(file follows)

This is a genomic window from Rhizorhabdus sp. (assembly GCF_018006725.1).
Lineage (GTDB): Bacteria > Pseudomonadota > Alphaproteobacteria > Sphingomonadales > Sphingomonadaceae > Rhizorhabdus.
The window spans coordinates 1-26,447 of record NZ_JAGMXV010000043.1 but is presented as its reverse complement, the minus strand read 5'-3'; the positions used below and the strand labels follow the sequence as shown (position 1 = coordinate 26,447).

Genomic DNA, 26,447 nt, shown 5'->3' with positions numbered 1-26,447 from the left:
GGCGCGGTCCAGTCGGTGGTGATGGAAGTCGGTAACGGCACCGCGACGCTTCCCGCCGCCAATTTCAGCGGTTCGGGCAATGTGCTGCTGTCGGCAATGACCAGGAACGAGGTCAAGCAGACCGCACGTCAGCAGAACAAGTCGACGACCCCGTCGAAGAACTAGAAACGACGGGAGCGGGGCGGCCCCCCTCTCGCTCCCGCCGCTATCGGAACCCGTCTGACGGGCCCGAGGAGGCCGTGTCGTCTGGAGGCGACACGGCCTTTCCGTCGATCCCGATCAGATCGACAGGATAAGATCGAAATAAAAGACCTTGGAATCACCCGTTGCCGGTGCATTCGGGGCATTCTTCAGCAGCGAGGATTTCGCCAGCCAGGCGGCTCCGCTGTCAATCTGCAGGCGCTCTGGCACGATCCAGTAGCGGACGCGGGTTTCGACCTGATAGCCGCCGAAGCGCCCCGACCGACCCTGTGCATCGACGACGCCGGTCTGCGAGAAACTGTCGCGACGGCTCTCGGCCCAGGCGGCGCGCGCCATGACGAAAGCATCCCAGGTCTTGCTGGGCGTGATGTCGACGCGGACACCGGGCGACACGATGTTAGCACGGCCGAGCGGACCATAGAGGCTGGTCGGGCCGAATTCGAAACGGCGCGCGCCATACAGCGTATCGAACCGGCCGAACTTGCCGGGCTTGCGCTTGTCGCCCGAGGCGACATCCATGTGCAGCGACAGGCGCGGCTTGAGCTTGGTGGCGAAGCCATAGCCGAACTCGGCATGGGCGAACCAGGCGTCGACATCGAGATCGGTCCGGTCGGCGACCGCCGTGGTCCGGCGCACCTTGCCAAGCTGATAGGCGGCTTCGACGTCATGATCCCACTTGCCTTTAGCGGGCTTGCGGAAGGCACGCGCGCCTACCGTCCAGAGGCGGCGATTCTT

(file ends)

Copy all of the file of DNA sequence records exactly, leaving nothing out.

This is a genomic window from Rhizorhabdus sp. (assembly GCF_018006725.1).
Lineage (GTDB): Bacteria > Pseudomonadota > Alphaproteobacteria > Sphingomonadales > Sphingomonadaceae > Rhizorhabdus.
The window spans coordinates 1-26,447 of record NZ_JAGMXV010000043.1 but is presented as its reverse complement, the minus strand read 5'-3'; the positions used below and the strand labels follow the sequence as shown (position 1 = coordinate 26,447).

Genomic DNA, 26,447 nt, shown 5'->3' with positions numbered 1-26,447 from the left:
GGCGCGGTCCAGTCGGTGGTGATGGAAGTCGGTAACGGCACCGCGACGCTTCCCGCCGCCAATTTCAGCGGTTCGGGCAATGTGCTGCTGTCGGCAATGACCAGGAACGAGGTCAAGCAGACCGCACGTCAGCAGAACAAGTCGACGACCCCGTCGAAGAACTAGAAACGACGGGAGCGGGGCGGCCCCCCTCTCGCTCCCGCCGCTATCGGAACCCGTCTGACGGGCCCGAGGAGGCCGTGTCGTCTGGAGGCGACACGGCCTTTCCGTCGATCCCGATCAGATCGACAGGATAAGATCGAAATAAAAGACCTTGGAATCACCCGTTGCCGGTGCATTCGGGGCATTCTTCAGCAGCGAGGATTTCGCCAGCCAGGCGGCTCCGCTGTCAATCTGCAGGCGCTCTGGCACGATCCAGTAGCGGACGCGGGTTTCGACCTGATAGCCGCCGAAGCGCCCCGACCGACCCTGTGCATCGACGACGCCGGTCTGCGAGAAACTGTCGCGACGGCTCTCGGCCCAGGCGGCGCGCGCCATGACGAAAGCATCCCAGGTCTTGCTGGGCGTGATGTCGACGCGGACACCGGGCGACACGATGTTAGCACGGCCGAGCGGACCATAGAGGCTGGTCGGGCCGAATTCGAAACGGCGCGCGCCATACAGCGTATCGAACCGGCCGAACTTGCCGGGCTTGCGCTTGTCGCCCGAGGCGACATCCATGTGCAGCGACAGGCGCGGCTTGAGCTTGGTGGCGAAGCCATAGCCGAACTCGGCATGGGCGAACCAGGCGTCGACATCGAGATCGGTCCGGTCGGCGACCGCCGTGGTCCGGCGCACCTTGCCAAGCTGATAGGCGGCTTCGACGTCATGATCCCACTTGCCTTTAGCGGGCTTGCGGAAGGCACGCGCGCCTACCGTCCAGAGGCGGCGATTCTT